Fall 2017

Three Questions for Robert Johnson III, D18

When your patient is being treated for opioid addiction.

Genevieve Rajewski

Many dentists are familiar with methadone, which has been a first-line treatment for opioid addiction and physical dependence since 1949. However, a newer drug called Suboxone is growing in popularity as a way to help people curb cravings and stay sober as they address the behavioral aspects of opioid addiction. Suboxone is both less likely to be abused and safer than methadone. Robert Johnson III, D18, recently wrote an article for the Journal of the Massachusetts Dental Society, with the assistance of Morton Rosenberg, D74, professor emeritus at the School of Dental Medicine, outlining what every dentist should know about Suboxone. Tufts Dental Medicine spoke with Johnson about how dentists can best care for patients who are using this medication-assisted treatment.

How should dentists handle pain relief in patients undergoing treatment for addiction?

This is tricky in patients being treated with either Suboxone or methadone. The goal is to limit pain without triggering a relapse. Prescribing opioids should be avoided, if possible, for obvious reasons. But undertreating pain through overly conservative pain-management plans also can put patients at risk of relapse, due to the stress and anxiety that pain causes. A combination of analgesic agents such as NSAIDS (nonsteroidal anti-inflammatory drugs), acetaminophen and long-acting local anesthetics can help keep patients ahead of the pain. Alternatively, dentists can direct the prescribing physician or addiction clinic to alter the doses of Suboxone, which has some pain-relieving effects of its own. Regardless of the ultimate pain-management plan, a dentist should stay in close communication with the patient’s Suboxone prescriber.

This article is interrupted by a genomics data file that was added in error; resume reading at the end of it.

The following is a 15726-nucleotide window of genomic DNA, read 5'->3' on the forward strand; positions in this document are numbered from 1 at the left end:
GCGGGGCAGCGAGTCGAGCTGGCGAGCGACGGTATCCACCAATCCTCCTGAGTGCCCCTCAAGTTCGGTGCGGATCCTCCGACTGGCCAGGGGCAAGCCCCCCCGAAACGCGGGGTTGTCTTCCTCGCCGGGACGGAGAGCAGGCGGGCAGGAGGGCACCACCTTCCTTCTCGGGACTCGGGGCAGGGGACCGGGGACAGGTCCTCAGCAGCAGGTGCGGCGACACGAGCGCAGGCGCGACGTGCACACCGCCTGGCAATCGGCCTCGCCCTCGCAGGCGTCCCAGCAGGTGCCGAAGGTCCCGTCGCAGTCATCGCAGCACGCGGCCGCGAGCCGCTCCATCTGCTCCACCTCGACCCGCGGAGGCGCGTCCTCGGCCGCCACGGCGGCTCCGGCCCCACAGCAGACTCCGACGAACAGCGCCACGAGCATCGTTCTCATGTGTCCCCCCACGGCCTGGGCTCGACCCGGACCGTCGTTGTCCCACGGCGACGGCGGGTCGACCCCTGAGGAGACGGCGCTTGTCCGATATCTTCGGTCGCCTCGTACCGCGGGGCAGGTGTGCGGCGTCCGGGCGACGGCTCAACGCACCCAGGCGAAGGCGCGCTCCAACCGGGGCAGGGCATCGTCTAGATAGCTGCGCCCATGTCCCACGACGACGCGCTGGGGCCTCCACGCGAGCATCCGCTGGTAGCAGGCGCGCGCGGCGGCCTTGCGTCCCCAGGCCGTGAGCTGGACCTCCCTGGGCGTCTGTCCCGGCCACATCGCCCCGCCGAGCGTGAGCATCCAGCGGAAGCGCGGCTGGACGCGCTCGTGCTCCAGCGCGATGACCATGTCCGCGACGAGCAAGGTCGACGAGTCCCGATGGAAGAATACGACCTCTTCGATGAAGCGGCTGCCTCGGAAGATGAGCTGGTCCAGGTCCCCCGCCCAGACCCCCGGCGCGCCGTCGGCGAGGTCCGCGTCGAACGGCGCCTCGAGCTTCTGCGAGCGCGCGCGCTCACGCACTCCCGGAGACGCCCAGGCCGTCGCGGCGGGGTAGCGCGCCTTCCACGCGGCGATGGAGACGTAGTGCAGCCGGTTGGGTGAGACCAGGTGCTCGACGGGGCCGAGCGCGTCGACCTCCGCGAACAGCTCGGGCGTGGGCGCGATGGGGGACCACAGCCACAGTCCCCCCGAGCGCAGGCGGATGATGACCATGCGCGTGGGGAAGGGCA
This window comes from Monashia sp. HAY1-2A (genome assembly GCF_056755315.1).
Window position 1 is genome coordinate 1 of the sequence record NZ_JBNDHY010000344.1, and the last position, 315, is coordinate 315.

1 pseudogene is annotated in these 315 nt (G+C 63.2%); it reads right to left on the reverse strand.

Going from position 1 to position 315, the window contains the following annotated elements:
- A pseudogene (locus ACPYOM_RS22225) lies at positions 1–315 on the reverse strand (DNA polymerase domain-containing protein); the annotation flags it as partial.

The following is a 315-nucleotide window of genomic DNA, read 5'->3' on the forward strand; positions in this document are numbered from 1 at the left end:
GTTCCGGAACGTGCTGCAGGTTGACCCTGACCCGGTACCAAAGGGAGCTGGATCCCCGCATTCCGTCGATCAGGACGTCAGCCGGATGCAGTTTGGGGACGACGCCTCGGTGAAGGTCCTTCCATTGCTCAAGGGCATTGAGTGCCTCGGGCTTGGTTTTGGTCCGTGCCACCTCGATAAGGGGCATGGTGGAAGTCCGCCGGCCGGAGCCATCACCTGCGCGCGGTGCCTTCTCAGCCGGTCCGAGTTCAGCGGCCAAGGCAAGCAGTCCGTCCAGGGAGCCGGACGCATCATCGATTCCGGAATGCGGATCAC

Are there any other oral health or medication concerns for patients taking Suboxone?

As with any medication, it’s important to minimize any possible drug-drug interactions or side effects. As Suboxone is metabolized by the liver, and it is a depressant, some drugs commonly used in dentistry—such as benzodiazepine, fluconazole and clarithromycin—should be avoided. In addition, Suboxone is dissolved under the tongue, so a moist mouth is necessary for proper absorption. Dentists should ensure that the patient is not taking any other medications that decrease saliva and also keep an eye out for tongue pain and swelling.

Are patients upfront about being in treatment for opiod addiction? How can dentists start a conversation about that?

Many patients are embarrassed about their addiction and therefore hesitant to volunteer that information. So it’s critical that dentists include questions and opportunities in their health-screening exams that encourage patients to share if they’ve ever had—or have—an opioid addiction. People who show signs of drug-seeking behavior and other patients who need to get into treatment are beyond the scope of my article’s recommendations. But it’s safe to say that having referrals on hand is helpful. Primary care physicians must go through specialized Suboxone training, so it benefits patients if dentists can point to specific doctors who practice this opioid-maintenance therapy.

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